Frontotemporal dementia (FTD) is a degenerative disease of the brain. The frontal areas of the brain that are affected by degeneration of neurones and accumulation of tau and other inclusion material control personality, social conduct, speech and language, organization and reasoning. In the early stages of the disease FTD patients present with disturbance of interpersonal conduct, loss of empathy and loss of insight. Later on patients progressively develop memory problems, aphasia and behavioral alterations such as pacing and repetitive stereotyped behaviors (1, 2). Due to the behavioral features of FTD, FTD is often misdiagnosed in its early phases (3). The age of onset of FTD ranges from 25 to 64 years partly depending on the specific underlying gene mutation (4) and men and women are equally at-risk (5). The mean course of FTD is 8 years from the time of diagnosis. The prevalence of FTD is estimated at 5 to 15 cases per 100.000 in the age group of 45 to 64 years in the Netherlands, thus FTD is recognized as the second most common type of presenile dementia in the Netherlands (6). Around 70-80% of cases are sporadic (6), whereas genetic mutations are found in 40% of cases with a positive family history (4, 6). The inheritance is mostly autosomal dominant, implying that children of a patient have 50% risk of receiving either the disease or the normal gene from the affected parent. The symptoms of the disease may vary significantly between affected relatives.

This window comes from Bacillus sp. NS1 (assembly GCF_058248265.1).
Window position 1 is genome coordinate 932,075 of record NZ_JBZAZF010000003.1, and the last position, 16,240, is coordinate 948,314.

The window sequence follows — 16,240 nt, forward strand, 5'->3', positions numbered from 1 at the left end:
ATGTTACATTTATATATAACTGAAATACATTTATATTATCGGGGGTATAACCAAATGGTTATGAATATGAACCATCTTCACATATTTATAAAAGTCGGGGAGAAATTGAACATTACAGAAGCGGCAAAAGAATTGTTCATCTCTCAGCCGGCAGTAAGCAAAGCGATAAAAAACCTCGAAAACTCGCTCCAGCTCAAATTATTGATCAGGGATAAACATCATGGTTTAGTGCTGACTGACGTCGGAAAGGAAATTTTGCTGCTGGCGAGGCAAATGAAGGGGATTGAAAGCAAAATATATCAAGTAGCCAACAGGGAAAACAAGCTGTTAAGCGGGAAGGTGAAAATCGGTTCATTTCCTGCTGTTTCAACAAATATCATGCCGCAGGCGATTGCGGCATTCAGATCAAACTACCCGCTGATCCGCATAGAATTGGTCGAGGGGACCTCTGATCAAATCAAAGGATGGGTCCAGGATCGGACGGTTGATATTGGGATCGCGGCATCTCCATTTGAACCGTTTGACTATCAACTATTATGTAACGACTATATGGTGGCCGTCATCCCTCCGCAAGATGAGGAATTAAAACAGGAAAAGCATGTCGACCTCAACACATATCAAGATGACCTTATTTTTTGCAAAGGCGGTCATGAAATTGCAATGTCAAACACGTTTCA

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EMC, Rotterdam, Alzheimer Nederland
Erasmus MC: University Medical Center Rotterdam
M.F. Niermeijer (Martinus) , A. Tibben (Arend)
Erasmus MC: University Medical Center Rotterdam

Riedijk, S. (2009, May 8). Burdening Care: A Study on Informal Caregivers of Frontotemporal Dementia Patients. Retrieved from